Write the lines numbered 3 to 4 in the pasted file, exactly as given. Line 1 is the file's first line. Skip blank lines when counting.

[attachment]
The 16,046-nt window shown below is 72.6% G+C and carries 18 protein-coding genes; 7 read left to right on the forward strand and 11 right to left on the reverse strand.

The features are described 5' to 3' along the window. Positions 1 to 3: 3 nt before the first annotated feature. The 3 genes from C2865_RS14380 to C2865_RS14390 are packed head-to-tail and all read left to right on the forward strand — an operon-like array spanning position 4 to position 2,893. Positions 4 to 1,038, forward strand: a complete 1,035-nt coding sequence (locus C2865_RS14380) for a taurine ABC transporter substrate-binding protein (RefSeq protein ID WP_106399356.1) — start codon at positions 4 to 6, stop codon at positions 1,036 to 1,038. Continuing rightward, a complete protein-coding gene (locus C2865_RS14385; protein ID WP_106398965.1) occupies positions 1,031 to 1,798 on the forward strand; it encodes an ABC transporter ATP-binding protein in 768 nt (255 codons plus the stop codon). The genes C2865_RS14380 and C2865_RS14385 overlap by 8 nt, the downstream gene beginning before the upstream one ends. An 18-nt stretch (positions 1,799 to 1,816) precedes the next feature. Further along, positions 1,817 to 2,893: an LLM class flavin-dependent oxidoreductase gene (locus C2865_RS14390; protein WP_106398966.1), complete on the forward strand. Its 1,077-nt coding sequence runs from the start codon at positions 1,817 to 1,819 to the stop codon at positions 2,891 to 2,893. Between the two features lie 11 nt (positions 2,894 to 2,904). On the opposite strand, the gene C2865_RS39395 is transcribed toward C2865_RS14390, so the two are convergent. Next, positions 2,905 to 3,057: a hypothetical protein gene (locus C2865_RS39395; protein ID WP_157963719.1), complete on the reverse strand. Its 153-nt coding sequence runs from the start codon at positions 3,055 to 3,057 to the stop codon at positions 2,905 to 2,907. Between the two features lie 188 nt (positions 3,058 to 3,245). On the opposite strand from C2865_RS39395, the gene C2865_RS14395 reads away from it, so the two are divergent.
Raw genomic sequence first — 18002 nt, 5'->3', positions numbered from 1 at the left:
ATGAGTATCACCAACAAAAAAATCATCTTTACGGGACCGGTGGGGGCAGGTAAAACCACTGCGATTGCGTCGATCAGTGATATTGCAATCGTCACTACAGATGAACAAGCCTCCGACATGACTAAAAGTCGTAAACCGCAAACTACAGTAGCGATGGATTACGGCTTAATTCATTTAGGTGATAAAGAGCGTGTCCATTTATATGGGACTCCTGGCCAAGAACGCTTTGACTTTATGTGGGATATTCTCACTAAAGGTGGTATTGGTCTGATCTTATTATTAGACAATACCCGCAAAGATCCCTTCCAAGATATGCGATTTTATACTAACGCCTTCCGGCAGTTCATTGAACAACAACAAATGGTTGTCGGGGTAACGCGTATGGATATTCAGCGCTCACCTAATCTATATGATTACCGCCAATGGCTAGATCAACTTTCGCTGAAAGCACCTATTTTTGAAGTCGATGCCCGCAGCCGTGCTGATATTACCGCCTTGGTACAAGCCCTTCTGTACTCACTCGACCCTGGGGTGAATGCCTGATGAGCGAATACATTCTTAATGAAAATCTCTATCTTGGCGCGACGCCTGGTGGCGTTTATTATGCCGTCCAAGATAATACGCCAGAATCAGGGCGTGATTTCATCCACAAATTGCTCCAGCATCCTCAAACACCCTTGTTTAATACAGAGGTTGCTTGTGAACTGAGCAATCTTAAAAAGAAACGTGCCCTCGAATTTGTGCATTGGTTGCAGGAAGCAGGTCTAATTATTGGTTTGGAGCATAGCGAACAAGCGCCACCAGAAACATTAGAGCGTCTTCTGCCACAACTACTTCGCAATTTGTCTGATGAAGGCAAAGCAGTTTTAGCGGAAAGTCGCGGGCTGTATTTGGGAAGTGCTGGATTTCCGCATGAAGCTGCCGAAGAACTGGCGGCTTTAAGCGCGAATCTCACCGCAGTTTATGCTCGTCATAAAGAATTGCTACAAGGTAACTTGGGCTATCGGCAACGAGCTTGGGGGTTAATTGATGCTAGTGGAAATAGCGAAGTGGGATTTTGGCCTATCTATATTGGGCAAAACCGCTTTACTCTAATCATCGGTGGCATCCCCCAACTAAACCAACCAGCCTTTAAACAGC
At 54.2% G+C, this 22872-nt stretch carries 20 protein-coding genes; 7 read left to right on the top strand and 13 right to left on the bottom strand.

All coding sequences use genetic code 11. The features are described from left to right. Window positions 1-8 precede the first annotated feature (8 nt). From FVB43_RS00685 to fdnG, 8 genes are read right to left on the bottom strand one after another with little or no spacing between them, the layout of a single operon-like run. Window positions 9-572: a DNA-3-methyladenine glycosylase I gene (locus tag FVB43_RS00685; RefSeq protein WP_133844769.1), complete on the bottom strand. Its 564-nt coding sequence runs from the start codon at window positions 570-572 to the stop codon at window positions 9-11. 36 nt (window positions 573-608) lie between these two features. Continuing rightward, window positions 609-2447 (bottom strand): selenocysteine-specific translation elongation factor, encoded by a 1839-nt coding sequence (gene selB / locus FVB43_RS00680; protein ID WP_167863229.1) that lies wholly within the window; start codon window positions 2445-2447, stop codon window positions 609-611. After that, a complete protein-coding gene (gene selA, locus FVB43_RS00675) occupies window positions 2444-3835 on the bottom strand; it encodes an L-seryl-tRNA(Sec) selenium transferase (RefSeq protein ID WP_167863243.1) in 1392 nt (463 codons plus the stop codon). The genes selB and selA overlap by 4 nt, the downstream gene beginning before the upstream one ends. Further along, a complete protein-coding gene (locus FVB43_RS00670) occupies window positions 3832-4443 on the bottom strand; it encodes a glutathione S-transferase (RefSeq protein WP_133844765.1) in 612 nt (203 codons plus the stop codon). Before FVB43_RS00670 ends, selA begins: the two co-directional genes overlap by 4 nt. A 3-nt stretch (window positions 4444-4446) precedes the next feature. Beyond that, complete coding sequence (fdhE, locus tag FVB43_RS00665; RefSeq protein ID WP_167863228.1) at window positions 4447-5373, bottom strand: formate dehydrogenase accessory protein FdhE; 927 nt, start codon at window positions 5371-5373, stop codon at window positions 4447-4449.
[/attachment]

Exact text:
Raw genomic sequence first — 18002 nt, 5'->3', positions numbered from 1 at the left:
ATGAGTATCACCAACAAAAAAATCATCTTTACGGGACCGGTGGGGGCAGGTAAAACCACTGCGATTGCGTCGATCAGTGATATTGCAATCGTCACTACAGATGAACAAGCCTCCGACATGACTAAAAGTCGTAAACCGCAAACTACAGTAGCGATGGATTACGGCTTAATTCATTTAGGTGATAAAGAGCGTGTCCATTTATATGGGACTCCTGGCCAAGAACGCTTTGACTTTATGTGGGATATTCTCACTAAAGGTGGTATTGGTCTGATCTTATTATTAGACAATACCCGCAAAGATCCCTTCCAAGATATGCGATTTTATACTAACGCCTTCCGGCAGTTCATTGAACAACAACAAATGGTTGTCGGGGTAACGCGTATGGATATTCAGCGCTCACCTAATCTATATGATTACCGCCAATGGCTAGATCAACTTTCGCTGAAAGCACCTATTTTTGAAGTCGATGCCCGCAGCCGTGCTGATATTACCGCCTTGGTACAAGCCCTTCTGTACTCACTCGACCCTGGGGTGAATGCCTGATGAGCGAATACATTCTTAATGAAAATCTCTATCTTGGCGCGACGCCTGGTGGCGTTTATTATGCCGTCCAAGATAATACGCCAGAATCAGGGCGTGATTTCATCCACAAATTGCTCCAGCATCCTCAAACACCCTTGTTTAATACAGAGGTTGCTTGTGAACTGAGCAATCTTAAAAAGAAACGTGCCCTCGAATTTGTGCATTGGTTGCAGGAAGCAGGTCTAATTATTGGTTTGGAGCATAGCGAACAAGCGCCACCAGAAACATTAGAGCGTCTTCTGCCACAACTACTTCGCAATTTGTCTGATGAAGGCAAAGCAGTTTTAGCGGAAAGTCGCGGGCTGTATTTGGGAAGTGCTGGATTTCCGCATGAAGCTGCCGAAGAACTGGCGGCTTTAAGCGCGAATCTCACCGCAGTTTATGCTCGTCATAAAGAATTGCTACAAGGTAACTTGGGCTATCGGCAACGAGCTTGGGGGTTAATTGATGCTAGTGGAAATAGCGAAGTGGGATTTTGGCCTATCTATATTGGGCAAAACCGCTTTACTCTAATCATCGGTGGCATCCCCCAACTAAACCAACCAGCCTTTAAACAGC